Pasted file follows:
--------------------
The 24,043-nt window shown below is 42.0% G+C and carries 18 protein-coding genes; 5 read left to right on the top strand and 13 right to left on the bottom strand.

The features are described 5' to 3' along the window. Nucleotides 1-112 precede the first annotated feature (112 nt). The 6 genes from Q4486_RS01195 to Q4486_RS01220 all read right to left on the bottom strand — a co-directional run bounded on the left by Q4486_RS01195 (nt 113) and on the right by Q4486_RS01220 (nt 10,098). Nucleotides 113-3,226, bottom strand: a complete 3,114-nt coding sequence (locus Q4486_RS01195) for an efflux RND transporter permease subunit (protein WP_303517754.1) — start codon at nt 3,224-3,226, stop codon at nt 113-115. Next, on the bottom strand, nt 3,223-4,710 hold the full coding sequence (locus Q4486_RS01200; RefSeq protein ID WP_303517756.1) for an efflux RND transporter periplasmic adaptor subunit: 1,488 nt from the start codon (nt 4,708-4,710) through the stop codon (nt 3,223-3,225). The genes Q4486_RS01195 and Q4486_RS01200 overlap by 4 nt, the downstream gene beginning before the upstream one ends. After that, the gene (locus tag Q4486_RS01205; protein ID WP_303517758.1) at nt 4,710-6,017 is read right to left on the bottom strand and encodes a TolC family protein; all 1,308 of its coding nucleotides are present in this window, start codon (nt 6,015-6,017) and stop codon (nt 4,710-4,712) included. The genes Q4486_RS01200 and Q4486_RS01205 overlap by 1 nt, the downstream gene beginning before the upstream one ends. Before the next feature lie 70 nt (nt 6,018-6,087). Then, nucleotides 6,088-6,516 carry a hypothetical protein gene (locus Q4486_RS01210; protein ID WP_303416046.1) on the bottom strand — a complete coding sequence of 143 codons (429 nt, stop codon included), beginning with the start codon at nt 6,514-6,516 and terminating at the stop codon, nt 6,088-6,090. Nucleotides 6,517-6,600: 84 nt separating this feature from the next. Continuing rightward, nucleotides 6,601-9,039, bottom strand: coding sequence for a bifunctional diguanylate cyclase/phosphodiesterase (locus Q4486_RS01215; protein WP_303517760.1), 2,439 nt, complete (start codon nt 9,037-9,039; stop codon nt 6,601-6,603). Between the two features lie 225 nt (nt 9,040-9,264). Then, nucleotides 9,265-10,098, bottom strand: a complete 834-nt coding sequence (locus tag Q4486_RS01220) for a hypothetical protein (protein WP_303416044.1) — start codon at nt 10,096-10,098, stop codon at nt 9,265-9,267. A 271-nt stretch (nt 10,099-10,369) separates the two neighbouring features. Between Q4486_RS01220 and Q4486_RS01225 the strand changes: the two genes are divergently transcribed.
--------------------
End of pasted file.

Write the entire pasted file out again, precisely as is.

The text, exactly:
The 24,043-nt window shown below is 42.0% G+C and carries 18 protein-coding genes; 5 read left to right on the top strand and 13 right to left on the bottom strand.

The features are described 5' to 3' along the window. Nucleotides 1-112 precede the first annotated feature (112 nt). The 6 genes from Q4486_RS01195 to Q4486_RS01220 all read right to left on the bottom strand — a co-directional run bounded on the left by Q4486_RS01195 (nt 113) and on the right by Q4486_RS01220 (nt 10,098). Nucleotides 113-3,226, bottom strand: a complete 3,114-nt coding sequence (locus Q4486_RS01195) for an efflux RND transporter permease subunit (protein WP_303517754.1) — start codon at nt 3,224-3,226, stop codon at nt 113-115. Next, on the bottom strand, nt 3,223-4,710 hold the full coding sequence (locus Q4486_RS01200; RefSeq protein ID WP_303517756.1) for an efflux RND transporter periplasmic adaptor subunit: 1,488 nt from the start codon (nt 4,708-4,710) through the stop codon (nt 3,223-3,225). The genes Q4486_RS01195 and Q4486_RS01200 overlap by 4 nt, the downstream gene beginning before the upstream one ends. After that, the gene (locus tag Q4486_RS01205; protein ID WP_303517758.1) at nt 4,710-6,017 is read right to left on the bottom strand and encodes a TolC family protein; all 1,308 of its coding nucleotides are present in this window, start codon (nt 6,015-6,017) and stop codon (nt 4,710-4,712) included. The genes Q4486_RS01200 and Q4486_RS01205 overlap by 1 nt, the downstream gene beginning before the upstream one ends. Before the next feature lie 70 nt (nt 6,018-6,087). Then, nucleotides 6,088-6,516 carry a hypothetical protein gene (locus Q4486_RS01210; protein ID WP_303416046.1) on the bottom strand — a complete coding sequence of 143 codons (429 nt, stop codon included), beginning with the start codon at nt 6,514-6,516 and terminating at the stop codon, nt 6,088-6,090. Nucleotides 6,517-6,600: 84 nt separating this feature from the next. Continuing rightward, nucleotides 6,601-9,039, bottom strand: coding sequence for a bifunctional diguanylate cyclase/phosphodiesterase (locus Q4486_RS01215; protein WP_303517760.1), 2,439 nt, complete (start codon nt 9,037-9,039; stop codon nt 6,601-6,603). Between the two features lie 225 nt (nt 9,040-9,264). Then, nucleotides 9,265-10,098, bottom strand: a complete 834-nt coding sequence (locus tag Q4486_RS01220) for a hypothetical protein (protein WP_303416044.1) — start codon at nt 10,096-10,098, stop codon at nt 9,265-9,267. A 271-nt stretch (nt 10,099-10,369) separates the two neighbouring features. Between Q4486_RS01220 and Q4486_RS01225 the strand changes: the two genes are divergently transcribed.